To test our hypotheses, two different types of analyses were conducted: hierarchical linear modelling (HLM) was conducted to determine the effects of the predictors on the individual level outcome under analysis (members' satisfaction with the team) and hierarchical regression was computed to determine the effects of those constructs on the team level outcome analized (team performance).

Results concerning the individual level outcome and the team level outcome are presented separately in the next sections.

Individual-level outcome analysis. Table 3 presents the descriptive statistics and the intercorrelations concerning the individual-level outcome analysis. In the present study, team size was a control variable because the literature on groups has noted that size is a key variable influencing group dynamics and performance (Brewer & Kramer, 1986) and because larger teams have more potential for heterogeneity (Bantel & Jackson, 1989). Due to the fact that the consequences of the presence of some types of diversity may be affected by the presence of other types, the diversity of age, gender, and education constituted also control variables (because the last two variables were categorical variables, the standardized form of the index proposed by Teachman, 1980 was used to assess work group diversity).

As expected, and with the exception of team tenure diversity (which was excluded from further analysis), all predictors considered in the present study were positively correlated with team member satisfaction (r = .15, p = .003 for function tenure diversity; r = .61, p < .001 for internal integration; r = .56, p < .001 for external adaptation).

From the correlations with the control variables, we can see that significant positive correlations exist between team size and internal integration (r = .11, p = .025) and external adaptation (r = .13, p = .011) and that diversity concerning the level of education presented a positive relationship with internal integration (r = .11, p = .025) and a negative one with members' satisfaction with the team (r = -.12, p = .016). Following Becker's (2005) recommendation to omit potential control variables that are uncorrelated with the variables of interest, we dropped age and gender diversity from the following analyses. The nested hierarchical analysis was computed on R software (version 2.13.0) (R Foundation for Statistical Computing, 2011).

First, it is necessary to examine the intercept variability (γ00) by estimating an unconditional means model (or null model). An unconditional means model does not contain any predictors, but includes a random intercept variance term for groups (Bliese, 2009). If γ00 does not differ by more than chance levels, the assumptions of OLS regression techniques are not violated and there is no need for HLM analyses.

Results for satisfaction revealed that 21% of the variation in individuals' satisfaction score is a function of the group to which he or she belongs, ICC(1) = .21. Then, one must determine whether γ00 is significant by comparing the -2 Log likelihood (-2LL) values between (1) a model with a random intercept, and (2) a model without a random intercept. The -2LL value for the model with the random intercept (-2LL = 967.58) was significantly smaller on a chi-square distribution than the model without the random intercept (-2LL = 1001.86). Therefore, a model that allows for random variation in satisfaction among workgroups is better than a model that does not allow for this variation.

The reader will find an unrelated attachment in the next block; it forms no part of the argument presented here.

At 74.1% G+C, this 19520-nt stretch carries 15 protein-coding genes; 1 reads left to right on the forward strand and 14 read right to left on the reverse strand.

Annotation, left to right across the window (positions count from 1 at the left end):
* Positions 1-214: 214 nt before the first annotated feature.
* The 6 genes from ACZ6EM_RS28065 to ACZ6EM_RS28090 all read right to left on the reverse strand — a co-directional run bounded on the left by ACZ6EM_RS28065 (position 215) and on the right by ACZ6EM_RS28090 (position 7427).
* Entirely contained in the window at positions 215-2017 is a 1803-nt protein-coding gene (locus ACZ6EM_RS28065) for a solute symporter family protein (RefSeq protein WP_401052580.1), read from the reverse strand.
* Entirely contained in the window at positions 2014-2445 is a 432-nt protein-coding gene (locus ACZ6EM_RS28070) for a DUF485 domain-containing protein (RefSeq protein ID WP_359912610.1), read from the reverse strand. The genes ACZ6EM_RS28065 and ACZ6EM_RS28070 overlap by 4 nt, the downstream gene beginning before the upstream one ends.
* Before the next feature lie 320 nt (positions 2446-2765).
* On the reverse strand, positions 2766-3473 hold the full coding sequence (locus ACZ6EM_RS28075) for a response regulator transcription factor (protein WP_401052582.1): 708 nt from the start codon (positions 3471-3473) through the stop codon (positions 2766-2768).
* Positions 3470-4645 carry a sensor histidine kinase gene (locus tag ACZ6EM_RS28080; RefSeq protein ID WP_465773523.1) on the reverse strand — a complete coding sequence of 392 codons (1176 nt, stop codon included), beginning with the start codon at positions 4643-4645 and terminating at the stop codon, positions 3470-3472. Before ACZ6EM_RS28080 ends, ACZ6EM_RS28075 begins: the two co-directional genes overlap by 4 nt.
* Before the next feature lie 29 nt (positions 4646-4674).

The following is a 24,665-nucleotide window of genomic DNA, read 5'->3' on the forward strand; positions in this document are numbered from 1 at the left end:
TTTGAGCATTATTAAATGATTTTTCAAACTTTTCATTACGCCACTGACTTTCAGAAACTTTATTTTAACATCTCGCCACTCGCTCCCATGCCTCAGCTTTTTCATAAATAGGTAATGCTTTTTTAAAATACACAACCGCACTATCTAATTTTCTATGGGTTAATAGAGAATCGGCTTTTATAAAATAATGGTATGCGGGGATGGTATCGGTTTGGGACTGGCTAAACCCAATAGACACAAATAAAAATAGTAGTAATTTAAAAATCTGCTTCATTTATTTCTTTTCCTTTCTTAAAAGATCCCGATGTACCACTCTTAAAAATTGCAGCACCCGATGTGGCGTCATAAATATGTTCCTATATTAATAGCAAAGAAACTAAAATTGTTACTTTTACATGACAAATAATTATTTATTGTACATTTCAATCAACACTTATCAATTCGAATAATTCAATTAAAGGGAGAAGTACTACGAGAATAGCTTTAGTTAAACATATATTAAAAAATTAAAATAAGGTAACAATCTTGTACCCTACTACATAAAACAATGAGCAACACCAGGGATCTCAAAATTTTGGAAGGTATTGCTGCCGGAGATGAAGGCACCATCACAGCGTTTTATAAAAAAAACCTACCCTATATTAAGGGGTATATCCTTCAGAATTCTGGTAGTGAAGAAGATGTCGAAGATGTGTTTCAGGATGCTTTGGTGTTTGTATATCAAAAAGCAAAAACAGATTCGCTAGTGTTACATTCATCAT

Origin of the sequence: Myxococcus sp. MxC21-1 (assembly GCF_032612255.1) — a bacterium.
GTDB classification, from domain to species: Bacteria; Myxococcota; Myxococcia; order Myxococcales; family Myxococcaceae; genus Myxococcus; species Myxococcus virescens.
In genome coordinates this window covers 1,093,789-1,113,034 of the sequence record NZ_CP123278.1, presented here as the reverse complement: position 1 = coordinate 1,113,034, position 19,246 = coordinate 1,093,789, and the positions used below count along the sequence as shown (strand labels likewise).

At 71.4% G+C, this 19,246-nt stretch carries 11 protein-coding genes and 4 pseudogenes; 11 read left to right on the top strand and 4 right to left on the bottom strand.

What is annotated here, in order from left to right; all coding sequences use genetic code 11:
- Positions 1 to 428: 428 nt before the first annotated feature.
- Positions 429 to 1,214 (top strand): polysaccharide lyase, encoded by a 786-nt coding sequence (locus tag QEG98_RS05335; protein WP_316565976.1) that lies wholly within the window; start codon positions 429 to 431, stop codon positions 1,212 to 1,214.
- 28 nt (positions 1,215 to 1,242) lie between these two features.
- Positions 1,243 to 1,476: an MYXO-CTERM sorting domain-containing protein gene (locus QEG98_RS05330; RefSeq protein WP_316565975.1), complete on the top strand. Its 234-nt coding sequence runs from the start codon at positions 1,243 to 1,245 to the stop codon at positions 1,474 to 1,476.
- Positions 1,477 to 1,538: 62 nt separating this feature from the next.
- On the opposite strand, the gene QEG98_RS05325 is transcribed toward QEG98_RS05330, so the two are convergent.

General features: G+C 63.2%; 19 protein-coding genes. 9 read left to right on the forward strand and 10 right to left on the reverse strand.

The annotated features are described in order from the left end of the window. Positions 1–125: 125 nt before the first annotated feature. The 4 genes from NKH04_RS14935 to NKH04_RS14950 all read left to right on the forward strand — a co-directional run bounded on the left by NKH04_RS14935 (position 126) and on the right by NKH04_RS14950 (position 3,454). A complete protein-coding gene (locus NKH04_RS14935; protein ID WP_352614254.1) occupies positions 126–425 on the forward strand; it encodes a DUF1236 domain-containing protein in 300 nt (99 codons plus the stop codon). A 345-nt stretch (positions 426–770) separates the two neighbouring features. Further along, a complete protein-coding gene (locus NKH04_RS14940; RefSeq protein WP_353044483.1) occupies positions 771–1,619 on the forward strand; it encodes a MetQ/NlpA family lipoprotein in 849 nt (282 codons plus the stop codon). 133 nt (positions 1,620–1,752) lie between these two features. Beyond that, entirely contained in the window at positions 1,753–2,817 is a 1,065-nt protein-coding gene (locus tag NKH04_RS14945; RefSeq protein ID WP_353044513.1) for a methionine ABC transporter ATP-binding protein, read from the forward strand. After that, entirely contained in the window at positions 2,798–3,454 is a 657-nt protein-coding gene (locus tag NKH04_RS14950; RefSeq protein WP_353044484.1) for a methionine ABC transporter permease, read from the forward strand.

The test of hypotheses 1a, 2a and 3a is reported in Table 4. In order to correct the multicollinearity that can arise when testing moderated relationships, all predictors were centred before the interaction terms were generated, following a procedure proposed by Cohen, Cohen, West, & Aiken (2003). Team size and diversity concerning the level of education was used as a control variable and entered in the equation as the second step. In the third step, function tenure diversity was entered, whereas in the fourth step both dimensions of team culture were entered in the equation. Finally, in the fifth step we entered the interaction terms.

 

 

Hypothesis 1a concerned the positive effect of diversity on members' satisfaction with the team. As can be seen, the positive effect of function tenure diversity on members' satisfaction with the team is just marginally significant (B = 0.38, p = .06). Thus support, albeit weak, was found for the hypothesis under analysis.

Hypothesis 2a concerned the positive effect of both dimensions of the team's orientation towards learning on members' satisfaction. This hypothesis was supported as the internal integration was shown to have a significant positive effect on members' satisfaction (B = 0.55, p = .01) as well as external adaptation (B = 0.41, p = .05).

Finally, in hypothesis 3a a moderating role of the team's learning culture on the relationships between diversity and members' satisfaction was predicted. The analysis of model 5 showed, however, the inexistence of moderated effects. Thus no support was found for this hypothesis.

Team-level outcome analysis. Descriptive statistics and intercor-relations concerning the team-level analysis are presented in Table 5.

 

 

As can be seen, the correlation between internal integration and performance is positive and significant (r = .37, p = .003), as also the correlation between external adaptation and performance (r = .43, p < .001). However, no significant relationships were found between diversity and performance. Hence, hypothesis 1b and hypothesis 3b could not be supported.